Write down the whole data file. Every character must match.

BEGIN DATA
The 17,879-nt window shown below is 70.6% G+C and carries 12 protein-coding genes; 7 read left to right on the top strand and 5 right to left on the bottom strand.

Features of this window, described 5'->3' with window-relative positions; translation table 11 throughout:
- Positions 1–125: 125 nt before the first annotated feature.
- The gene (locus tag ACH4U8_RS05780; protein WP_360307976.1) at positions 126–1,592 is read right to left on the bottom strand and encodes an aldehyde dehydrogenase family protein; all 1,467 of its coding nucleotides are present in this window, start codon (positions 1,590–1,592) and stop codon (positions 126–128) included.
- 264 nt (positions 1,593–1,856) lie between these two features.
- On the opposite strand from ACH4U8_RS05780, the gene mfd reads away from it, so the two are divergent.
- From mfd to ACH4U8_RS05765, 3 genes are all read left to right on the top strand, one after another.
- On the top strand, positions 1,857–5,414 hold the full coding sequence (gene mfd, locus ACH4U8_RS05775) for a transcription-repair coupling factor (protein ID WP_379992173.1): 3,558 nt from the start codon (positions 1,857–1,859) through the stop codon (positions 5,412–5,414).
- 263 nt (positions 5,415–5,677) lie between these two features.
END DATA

The 17,879-nt window shown below is 70.6% G+C and carries 12 protein-coding genes; 7 read left to right on the top strand and 5 right to left on the bottom strand.

Features of this window, described 5'->3' with window-relative positions; translation table 11 throughout:
- Positions 1–125: 125 nt before the first annotated feature.
- The gene (locus tag ACH4U8_RS05780; protein WP_360307976.1) at positions 126–1,592 is read right to left on the bottom strand and encodes an aldehyde dehydrogenase family protein; all 1,467 of its coding nucleotides are present in this window, start codon (positions 1,590–1,592) and stop codon (positions 126–128) included.
- 264 nt (positions 1,593–1,856) lie between these two features.
- On the opposite strand from ACH4U8_RS05780, the gene mfd reads away from it, so the two are divergent.
- From mfd to ACH4U8_RS05765, 3 genes are all read left to right on the top strand, one after another.
- On the top strand, positions 1,857–5,414 hold the full coding sequence (gene mfd, locus ACH4U8_RS05775) for a transcription-repair coupling factor (protein ID WP_379992173.1): 3,558 nt from the start codon (positions 1,857–1,859) through the stop codon (positions 5,412–5,414).
- 263 nt (positions 5,415–5,677) lie between these two features.